Land is the key

Country Smallholding - - Inside This Month - Si­mon McEwan, Edi­tor

What does the fu­ture hold for farm­ing and small­hold­ing in Bri­tain? Quite apart from the un­cer­tainty sur­round­ing Brexit, and the threat from dis­eases such as bird flu and African swine fever, there are two other key is­sues: at­tract­ing young peo­ple into farm­ing, and mak­ing land avail­able at a rea­son­able price. The last two are con­nected of course. There are surely thou­sands of wannabe small­hold­ers who would love to get started, but sim­ply can’t af­ford to buy any land. One novel idea has been put for­ward by the Eco­log­i­cal Land Co-op, which has al­ready es­tab­lished sev­eral low-cost small­hold­ings. It has ap­pealed to farm­ers to do­nate small parcels of land to cre­ate clus­ters of af­ford­able small­hold­ings ( see page 90).

It is very clear that farm­ing is cry­ing out for young re­cruits. Ac­cord­ing to re­cent DE­FRA fig­ures, the av­er­age age of farm­ers in Bri­tain is now 59. Just 13 per cent are un­der the age of 45. That is a shock­ing statis­tic, and rad­i­cal pro­pos­als are needed to ad­dress the sit­u­a­tion.

As re­gards the price of agri­cul­tural land, that seems to climb ever higher. One fac­tor here is that spec­u­la­tors buy up land. Once it has plan­ning per­mis­sion for de­vel­op­ment, the value in­creases dra­mat­i­cally. One novel plan to break this cy­cle is to cre­ate a Sov­er­eign Land Trust to pro­vide land for cheap housing and is­sue com­pul­sory pur­chase or­ders if nec­es­sary

A fur­ther is­sue is that of ed­u­ca­tion. So many schoolchil­dren, es­pe­cially in cities, seem woe­fully ig­no­rant of the ba­sics of farm­ing. In­ter­est­ingly, one MP has re­cently pro­posed that there should be a GCSE in agri­cul­ture. This would at least help some young peo­ple on the road to a fu­ture in farm­ing, es­pe­cially if ac­tion is taken to find them some af­ford­able land to get started! How about it, Mr Gove and col­leagues?

De­vel­op­ers could be forced to sell land to the state more cheaply un­der rad­i­cal plans be­ing con­sid­ered by Labour.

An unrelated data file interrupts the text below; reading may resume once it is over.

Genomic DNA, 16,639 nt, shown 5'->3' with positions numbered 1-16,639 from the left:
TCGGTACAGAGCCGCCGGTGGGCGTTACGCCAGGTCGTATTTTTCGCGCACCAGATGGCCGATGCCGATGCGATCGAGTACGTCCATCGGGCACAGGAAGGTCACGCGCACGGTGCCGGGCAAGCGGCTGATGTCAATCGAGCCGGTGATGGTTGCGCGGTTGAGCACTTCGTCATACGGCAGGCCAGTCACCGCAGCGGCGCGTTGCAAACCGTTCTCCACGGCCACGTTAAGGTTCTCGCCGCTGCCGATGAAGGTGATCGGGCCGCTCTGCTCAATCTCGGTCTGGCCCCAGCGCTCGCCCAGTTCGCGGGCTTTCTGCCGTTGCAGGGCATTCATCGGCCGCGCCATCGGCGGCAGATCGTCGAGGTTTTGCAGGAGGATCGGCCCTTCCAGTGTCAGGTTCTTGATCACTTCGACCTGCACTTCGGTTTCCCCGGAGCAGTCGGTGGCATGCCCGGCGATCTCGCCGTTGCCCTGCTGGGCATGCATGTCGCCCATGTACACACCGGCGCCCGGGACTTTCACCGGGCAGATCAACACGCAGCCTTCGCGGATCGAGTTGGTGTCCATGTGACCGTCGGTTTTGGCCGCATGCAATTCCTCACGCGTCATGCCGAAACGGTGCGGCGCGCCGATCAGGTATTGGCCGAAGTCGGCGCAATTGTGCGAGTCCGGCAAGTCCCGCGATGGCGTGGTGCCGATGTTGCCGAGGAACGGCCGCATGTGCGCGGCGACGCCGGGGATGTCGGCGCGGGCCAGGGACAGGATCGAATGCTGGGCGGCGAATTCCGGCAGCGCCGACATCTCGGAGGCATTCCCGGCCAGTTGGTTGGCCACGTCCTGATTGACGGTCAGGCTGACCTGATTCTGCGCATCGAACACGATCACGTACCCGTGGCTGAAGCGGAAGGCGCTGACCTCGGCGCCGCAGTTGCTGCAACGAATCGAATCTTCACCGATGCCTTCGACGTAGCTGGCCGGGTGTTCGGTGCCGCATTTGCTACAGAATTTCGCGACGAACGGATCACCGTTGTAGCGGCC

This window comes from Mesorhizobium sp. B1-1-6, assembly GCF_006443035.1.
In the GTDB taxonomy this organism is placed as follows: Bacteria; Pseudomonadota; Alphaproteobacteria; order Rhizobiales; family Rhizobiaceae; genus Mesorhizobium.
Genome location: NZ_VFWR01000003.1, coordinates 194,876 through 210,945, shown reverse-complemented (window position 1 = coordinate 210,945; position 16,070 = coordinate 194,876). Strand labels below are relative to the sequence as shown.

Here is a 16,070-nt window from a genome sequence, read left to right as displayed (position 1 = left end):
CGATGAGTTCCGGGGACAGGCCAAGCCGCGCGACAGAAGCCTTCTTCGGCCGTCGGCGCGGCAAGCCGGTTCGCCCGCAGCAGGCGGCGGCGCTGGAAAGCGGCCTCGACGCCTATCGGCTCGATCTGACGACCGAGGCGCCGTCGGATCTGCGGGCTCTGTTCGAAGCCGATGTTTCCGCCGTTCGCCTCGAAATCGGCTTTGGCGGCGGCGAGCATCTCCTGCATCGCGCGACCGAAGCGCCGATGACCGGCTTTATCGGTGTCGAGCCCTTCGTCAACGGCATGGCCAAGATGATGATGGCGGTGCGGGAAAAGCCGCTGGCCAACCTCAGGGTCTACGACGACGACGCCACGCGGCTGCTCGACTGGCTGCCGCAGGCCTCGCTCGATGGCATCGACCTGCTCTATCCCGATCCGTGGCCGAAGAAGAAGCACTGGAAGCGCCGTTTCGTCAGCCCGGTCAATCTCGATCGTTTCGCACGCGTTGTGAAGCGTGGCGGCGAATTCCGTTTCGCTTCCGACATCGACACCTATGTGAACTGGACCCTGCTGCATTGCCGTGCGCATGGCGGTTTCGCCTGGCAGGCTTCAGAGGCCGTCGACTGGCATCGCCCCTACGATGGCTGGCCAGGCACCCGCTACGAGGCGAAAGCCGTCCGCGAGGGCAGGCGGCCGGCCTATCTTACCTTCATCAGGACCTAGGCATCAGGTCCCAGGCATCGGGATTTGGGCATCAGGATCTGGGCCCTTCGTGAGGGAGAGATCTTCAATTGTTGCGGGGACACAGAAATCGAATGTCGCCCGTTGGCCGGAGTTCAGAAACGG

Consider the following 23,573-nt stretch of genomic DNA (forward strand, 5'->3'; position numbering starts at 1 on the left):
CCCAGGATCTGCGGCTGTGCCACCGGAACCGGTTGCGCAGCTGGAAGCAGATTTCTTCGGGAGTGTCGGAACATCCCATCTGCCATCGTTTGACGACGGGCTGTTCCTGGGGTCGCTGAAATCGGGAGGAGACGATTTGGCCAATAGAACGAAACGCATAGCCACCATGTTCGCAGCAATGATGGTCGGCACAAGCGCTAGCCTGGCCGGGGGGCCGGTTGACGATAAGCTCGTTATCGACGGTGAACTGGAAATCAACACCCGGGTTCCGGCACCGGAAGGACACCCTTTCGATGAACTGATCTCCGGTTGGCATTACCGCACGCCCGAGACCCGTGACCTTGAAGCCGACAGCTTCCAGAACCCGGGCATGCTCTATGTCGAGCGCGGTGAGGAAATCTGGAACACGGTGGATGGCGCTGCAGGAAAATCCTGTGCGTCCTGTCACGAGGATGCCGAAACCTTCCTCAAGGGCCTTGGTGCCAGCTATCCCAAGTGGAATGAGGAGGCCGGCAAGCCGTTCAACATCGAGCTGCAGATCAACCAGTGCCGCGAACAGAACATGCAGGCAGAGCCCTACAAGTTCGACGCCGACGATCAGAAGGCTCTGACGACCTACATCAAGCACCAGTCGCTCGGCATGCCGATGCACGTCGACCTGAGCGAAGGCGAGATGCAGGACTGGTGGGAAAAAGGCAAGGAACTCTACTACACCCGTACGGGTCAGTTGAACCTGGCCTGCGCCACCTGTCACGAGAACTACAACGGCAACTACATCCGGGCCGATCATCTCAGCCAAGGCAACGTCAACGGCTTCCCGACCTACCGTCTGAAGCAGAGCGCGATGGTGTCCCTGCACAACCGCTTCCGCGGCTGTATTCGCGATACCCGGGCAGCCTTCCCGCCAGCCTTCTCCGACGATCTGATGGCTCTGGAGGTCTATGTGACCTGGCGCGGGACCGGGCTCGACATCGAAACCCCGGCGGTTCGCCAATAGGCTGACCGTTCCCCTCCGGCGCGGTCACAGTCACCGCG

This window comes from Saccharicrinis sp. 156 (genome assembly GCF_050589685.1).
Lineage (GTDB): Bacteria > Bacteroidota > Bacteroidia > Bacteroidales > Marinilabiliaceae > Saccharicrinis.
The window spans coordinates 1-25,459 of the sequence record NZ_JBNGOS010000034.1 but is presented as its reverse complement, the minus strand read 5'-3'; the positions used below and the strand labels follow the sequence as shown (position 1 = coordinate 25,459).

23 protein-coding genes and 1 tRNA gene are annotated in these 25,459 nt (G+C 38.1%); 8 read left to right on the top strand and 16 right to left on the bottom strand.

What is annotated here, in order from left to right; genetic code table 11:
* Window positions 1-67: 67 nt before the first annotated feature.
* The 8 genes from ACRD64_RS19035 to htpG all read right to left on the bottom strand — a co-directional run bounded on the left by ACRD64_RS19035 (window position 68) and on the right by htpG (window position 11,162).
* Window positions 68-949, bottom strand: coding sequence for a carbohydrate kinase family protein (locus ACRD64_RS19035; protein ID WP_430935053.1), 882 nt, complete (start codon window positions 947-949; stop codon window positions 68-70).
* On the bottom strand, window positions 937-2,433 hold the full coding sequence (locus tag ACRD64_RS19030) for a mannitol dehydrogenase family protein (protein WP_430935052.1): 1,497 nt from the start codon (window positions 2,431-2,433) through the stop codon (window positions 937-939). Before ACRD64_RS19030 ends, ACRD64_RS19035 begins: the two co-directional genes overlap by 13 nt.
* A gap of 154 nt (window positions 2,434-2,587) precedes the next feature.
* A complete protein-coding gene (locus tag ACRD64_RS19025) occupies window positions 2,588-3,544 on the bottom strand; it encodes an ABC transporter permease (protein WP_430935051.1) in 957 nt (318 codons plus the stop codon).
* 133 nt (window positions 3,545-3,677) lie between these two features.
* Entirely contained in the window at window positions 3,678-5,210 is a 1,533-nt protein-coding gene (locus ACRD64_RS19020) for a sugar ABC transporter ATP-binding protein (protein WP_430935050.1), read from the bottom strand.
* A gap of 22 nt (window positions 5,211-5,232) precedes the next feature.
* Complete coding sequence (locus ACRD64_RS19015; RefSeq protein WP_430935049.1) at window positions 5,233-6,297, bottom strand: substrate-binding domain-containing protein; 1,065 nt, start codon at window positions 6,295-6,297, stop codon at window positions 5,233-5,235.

The party is ex­am­in­ing pro­pos­als to ban housing firms from hik­ing the price of land once it has plan­ning per­mis­sion.

A Labour gov­ern­ment could cre­ate an English Sov­er­eign Land Trust, which would have the power to is­sue com­pul­sory pur­chase or­ders that force own­ers of larger, un­de­vel­oped agri­cul­tural and in­dus­trial land to sell sites at their pre­plan­ning per­mis­sion value.

The party looked at re­search show­ing the price of land can soar from £ 21,000 to £ 2.1mil­lion a hectare if it switched from farm­ing to res­i­den­tial use.

Labour says the scheme could pour funds into cheaper housing, “rather than let­ting pri­vate landown­ers ben­e­fit from this wind­fall gain – and mak­ing ev­ery­one else pay for it”.

The Coun­try Land and Busi­ness As­so­ci­a­tion said: “The best way to tackle the housing cri­sis is to re­move the mas­sive bar­ri­ers that still stand in the way of pri­vate landown­ers who want to in­vest in pro­vid­ing, usu­ally small, housing schemes in ru­ral ar­eas. Th­ese in­clude un­cer­tain­ties of nav­i­gat­ing the chaotic and un­der­re­sourced plan­ning sys­tem and a pe­nal tax sys­tem that too of­ten dis­in­cen­tives pos­i­tive in­vest­ment. Com­pul­sory pur­chase of land should only ever be a last re­sort and in prac­tice it is far more likely to be small fam­ily farms that suf­fer.” * The Eco­log­i­cal Land Co-op has ap­pealed for land do­na­tions: see page 90


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